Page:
The Ministry of Health and National Environment Agency (NEA) will be introducing measures to guard against the Zika virus taking hold here.
Although there have been no detected cases in Singapore, the agencies said in a statement yesterday that it was "inevitable" there would be cases imported into Singapore, given the presence of the mosquito-borne disease in the region and the volume of travel by Singaporeans as well as tourists.
"There is a high risk of subsequent local transmission, as the Aedes mosquito vector is present here. As such, the virus may become endemic in Singapore," the statement said.
The agencies said measures include putting up health posters at airports for travellers, raising awareness of the virus in the medical community, and admitting anyone confirmed to have the disease into a single room at the hospital.
These steps will reduce the risk of the virus being imported, facilitate early detection of cases, and contain the spread of infection in the event it happens here, the agencies said.
Linked to thousands of cases of babies being born with underdeveloped brains, the Zika virus is spread by the Aedes mosquito, the same vector for the dengue and chikungunya viruses.
In South-east Asia, sporadic cases have been detected in Cambodia, Indonesia, the Philippines, East Malaysia and Thailand in recent years.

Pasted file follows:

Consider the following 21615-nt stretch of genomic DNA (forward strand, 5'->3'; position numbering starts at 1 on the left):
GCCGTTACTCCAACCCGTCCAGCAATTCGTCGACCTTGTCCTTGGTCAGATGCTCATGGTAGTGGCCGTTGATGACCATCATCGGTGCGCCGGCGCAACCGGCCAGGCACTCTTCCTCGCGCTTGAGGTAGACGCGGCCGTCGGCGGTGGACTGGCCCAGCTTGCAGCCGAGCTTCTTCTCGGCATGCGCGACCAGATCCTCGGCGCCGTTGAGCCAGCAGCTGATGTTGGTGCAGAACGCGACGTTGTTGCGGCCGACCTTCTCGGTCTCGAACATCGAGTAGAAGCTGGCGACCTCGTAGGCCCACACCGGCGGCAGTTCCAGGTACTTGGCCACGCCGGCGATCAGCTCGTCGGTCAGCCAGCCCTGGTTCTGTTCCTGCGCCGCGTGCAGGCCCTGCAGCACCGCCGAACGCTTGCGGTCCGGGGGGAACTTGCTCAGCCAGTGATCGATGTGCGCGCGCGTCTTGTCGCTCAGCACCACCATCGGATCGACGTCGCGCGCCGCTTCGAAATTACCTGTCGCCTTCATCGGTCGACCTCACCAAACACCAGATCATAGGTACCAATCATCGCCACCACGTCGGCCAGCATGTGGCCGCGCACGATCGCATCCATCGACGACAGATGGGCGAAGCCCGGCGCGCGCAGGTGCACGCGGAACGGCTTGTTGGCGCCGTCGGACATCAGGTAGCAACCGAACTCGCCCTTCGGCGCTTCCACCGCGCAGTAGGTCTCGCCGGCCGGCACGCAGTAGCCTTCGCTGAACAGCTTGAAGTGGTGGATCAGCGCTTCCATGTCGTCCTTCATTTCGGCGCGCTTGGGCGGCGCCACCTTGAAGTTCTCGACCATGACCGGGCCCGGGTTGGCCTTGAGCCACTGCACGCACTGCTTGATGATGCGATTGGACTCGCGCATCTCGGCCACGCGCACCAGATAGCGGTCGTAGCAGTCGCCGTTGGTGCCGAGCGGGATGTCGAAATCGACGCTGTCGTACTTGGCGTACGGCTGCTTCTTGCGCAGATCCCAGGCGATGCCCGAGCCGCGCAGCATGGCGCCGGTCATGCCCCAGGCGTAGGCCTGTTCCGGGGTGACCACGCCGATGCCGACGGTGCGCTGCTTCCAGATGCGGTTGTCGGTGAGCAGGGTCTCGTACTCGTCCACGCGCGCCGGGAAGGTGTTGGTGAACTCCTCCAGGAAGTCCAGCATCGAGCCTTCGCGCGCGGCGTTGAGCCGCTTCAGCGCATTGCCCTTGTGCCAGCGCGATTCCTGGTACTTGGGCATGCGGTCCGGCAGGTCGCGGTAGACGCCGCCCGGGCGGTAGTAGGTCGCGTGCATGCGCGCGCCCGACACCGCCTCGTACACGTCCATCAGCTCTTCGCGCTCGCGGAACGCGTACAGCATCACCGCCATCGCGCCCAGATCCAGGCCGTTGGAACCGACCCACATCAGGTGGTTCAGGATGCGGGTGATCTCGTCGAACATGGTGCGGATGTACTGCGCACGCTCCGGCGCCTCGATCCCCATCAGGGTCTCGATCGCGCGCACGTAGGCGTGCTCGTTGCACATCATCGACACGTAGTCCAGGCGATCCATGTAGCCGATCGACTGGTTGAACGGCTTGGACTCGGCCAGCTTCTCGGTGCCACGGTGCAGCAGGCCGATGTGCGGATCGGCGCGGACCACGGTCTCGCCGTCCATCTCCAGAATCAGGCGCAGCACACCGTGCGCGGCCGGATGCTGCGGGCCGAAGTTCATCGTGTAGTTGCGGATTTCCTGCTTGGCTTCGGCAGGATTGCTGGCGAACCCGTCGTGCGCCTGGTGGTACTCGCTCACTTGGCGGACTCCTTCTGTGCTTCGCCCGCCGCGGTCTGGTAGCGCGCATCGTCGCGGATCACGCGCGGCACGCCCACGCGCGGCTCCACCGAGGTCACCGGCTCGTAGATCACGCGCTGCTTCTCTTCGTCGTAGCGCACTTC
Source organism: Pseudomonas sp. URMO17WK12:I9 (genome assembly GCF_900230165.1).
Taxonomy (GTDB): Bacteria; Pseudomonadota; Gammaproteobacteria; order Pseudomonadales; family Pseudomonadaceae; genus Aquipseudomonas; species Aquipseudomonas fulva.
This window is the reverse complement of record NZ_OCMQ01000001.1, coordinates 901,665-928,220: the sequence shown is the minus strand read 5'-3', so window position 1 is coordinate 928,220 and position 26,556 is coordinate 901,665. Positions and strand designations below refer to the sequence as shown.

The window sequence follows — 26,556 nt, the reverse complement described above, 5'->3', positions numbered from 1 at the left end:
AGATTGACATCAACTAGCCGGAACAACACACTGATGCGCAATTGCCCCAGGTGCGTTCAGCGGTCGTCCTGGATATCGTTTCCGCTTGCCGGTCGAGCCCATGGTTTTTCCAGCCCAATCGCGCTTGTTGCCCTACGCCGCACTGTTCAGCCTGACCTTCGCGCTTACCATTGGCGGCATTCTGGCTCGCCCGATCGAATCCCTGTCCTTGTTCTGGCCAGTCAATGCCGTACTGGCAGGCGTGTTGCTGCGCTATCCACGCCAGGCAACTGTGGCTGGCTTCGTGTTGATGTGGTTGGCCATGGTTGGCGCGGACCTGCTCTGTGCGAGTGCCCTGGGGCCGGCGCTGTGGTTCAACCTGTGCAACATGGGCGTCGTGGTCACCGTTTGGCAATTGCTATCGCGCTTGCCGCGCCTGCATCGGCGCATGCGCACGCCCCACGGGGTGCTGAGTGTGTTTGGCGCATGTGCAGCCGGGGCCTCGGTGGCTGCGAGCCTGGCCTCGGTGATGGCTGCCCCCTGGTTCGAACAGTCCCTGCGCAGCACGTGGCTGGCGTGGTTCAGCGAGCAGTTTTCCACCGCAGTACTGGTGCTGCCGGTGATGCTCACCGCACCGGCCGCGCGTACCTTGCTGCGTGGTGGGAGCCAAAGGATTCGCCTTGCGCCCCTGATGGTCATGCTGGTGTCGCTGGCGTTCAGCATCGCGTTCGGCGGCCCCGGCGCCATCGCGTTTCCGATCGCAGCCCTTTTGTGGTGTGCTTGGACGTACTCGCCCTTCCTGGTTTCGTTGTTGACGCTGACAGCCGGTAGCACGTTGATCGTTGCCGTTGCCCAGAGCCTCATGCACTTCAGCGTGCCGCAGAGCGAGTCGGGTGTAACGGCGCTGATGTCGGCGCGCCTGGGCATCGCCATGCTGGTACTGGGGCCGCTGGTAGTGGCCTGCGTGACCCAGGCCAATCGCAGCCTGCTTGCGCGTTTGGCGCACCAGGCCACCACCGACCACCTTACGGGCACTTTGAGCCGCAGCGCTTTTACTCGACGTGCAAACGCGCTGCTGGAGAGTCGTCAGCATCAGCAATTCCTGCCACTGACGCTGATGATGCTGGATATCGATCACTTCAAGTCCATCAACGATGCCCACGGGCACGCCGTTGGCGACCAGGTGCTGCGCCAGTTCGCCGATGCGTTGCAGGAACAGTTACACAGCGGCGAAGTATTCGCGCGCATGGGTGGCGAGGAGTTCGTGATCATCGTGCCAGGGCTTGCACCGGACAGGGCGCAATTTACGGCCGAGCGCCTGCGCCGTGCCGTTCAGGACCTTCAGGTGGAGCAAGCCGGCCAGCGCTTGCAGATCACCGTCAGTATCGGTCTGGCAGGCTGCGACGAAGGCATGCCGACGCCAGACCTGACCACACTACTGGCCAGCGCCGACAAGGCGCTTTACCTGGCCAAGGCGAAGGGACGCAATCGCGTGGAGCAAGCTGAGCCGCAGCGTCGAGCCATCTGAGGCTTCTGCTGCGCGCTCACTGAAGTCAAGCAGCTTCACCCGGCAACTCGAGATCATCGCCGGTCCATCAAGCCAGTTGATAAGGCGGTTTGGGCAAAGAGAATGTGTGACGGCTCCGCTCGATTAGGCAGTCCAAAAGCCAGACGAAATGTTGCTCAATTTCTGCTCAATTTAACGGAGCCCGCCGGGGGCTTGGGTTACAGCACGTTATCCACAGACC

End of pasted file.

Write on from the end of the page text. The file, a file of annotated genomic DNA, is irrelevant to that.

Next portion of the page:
Currently, it is spreading across South America, with Brazil reporting a massive outbreak, estimated at over one million infections last year.
The authorities have advised returning travellers from affected areas to seek medical attention if they develop symptoms of Zika such as fever, skin rash, joint and muscle pain, headache and red eyes.
The statement also said the NEA, which has conducted surveillance on the virus since 2013, will step up intensive vector control with the Inter-Agency Dengue Task Force. NEA's chief executive leads the task force, which comprises 27 government agencies and private associations.
Vector control remains the "mainstay to prevent transmission of the Zika virus", the statement said.
Infectious disease expert Leong Hoe Nam of Mount Elizabeth Novena Hospital said 90 per cent of patients do not exhibit symptoms of the virus, making cases hard to catch.
"The fight against Zika should be taken to a higher level than the one against dengue. We are fighting against an invisible enemy," he said.